Rabbit conjunctivitis

13 Rabbit conjunctivitis


General clinical examination can be variable. In many animals it will be normal but a significant number will have evidence of respiratory disease – nasal discharge, increased respiratory rate and effort, mild pyrexia and so on. Sometimes the rabbit will be thin. As with all rabbits which are presented to the surgery their teeth should be checked!

On ophthalmic examination the affected eye(s) will be obviously red and inflamed. Thus marked conjunctival hyperaemia will be present, usually affecting both bulbar and palpebral conjunctiva, and moderate chemosis is frequently also present. Sometimes the conjunctiva is so swollen that visualization of the eye itself is difficult. Moderate blepharospasm is present, frequently with significant lid swelling as well as hyperaemia. The lids should be checked for signs of entropion which can occur in young rabbits and will cause secondary conjunctival hyperaemia. An ocular discharge is almost always present but can be very variable in nature. Initially it is usually serous but rapidly becomes mucopurulent and can be very thick and sticky – adhering to the eyelids and medial canthal skin and sometimes causing local skin excoriation.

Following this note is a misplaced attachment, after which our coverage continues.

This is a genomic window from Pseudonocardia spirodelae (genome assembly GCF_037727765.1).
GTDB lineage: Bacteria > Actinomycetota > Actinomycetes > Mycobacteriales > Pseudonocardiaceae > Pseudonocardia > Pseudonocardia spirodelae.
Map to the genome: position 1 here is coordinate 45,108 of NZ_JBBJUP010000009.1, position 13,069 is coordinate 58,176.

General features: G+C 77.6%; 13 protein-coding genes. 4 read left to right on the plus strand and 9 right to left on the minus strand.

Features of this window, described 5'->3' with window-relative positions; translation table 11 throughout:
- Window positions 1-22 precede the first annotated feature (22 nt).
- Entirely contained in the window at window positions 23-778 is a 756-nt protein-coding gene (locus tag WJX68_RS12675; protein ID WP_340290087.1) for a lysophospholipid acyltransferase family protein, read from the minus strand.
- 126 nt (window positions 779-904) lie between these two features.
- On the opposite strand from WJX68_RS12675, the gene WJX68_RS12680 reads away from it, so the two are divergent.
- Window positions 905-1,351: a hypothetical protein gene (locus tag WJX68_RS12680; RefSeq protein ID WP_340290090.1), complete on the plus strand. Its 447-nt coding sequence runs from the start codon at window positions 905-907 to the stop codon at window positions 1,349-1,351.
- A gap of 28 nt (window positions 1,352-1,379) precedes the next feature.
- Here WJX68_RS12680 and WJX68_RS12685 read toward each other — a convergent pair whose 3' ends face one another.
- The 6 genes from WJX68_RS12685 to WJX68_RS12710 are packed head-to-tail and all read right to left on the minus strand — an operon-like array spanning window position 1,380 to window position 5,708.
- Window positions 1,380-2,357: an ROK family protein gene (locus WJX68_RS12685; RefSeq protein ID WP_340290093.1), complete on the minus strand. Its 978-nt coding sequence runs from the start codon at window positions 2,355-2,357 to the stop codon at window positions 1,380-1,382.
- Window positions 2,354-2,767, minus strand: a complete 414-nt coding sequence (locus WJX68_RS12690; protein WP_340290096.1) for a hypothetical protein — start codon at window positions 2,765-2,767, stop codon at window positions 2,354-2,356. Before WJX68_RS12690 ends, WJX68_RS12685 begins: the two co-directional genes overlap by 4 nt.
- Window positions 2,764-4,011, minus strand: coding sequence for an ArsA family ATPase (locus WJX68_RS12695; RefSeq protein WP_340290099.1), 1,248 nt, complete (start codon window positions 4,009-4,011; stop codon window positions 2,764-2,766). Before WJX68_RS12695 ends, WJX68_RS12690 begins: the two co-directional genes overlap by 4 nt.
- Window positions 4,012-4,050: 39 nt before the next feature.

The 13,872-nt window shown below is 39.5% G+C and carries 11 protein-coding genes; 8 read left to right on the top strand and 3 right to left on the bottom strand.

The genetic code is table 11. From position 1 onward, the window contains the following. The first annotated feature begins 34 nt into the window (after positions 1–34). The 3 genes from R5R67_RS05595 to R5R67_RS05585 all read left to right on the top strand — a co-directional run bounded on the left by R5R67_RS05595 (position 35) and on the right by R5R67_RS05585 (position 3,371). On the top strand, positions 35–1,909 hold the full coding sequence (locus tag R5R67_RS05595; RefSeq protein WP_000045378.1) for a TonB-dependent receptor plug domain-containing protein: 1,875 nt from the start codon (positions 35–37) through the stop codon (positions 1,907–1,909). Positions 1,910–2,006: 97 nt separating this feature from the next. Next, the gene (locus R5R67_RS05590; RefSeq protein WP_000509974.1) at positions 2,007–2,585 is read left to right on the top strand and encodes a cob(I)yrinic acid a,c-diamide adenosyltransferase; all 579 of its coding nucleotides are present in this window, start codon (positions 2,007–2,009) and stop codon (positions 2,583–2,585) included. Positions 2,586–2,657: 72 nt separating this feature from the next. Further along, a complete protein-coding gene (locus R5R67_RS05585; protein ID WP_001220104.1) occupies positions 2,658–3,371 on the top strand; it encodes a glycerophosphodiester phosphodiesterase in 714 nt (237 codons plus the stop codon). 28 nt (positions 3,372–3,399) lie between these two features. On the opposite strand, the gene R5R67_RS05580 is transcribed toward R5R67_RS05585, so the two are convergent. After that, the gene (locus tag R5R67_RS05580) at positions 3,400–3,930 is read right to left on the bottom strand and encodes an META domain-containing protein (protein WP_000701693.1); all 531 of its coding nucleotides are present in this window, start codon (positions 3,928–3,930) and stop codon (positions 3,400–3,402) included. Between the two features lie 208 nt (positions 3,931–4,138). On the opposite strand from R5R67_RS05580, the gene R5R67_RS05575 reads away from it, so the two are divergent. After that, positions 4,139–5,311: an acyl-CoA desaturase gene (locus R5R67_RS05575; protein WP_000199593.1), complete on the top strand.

The cornea should always be stained with fluorescein to check for evidence of corneal ulceration but this can be difficult in very painful eyes with excessive chemosis. A slight miosis can be present but in general intraocular examination is unremarkable.

Sep 10, 2016 | Posted by in SMALL ANIMAL | Comments Off on Rabbit conjunctivitis

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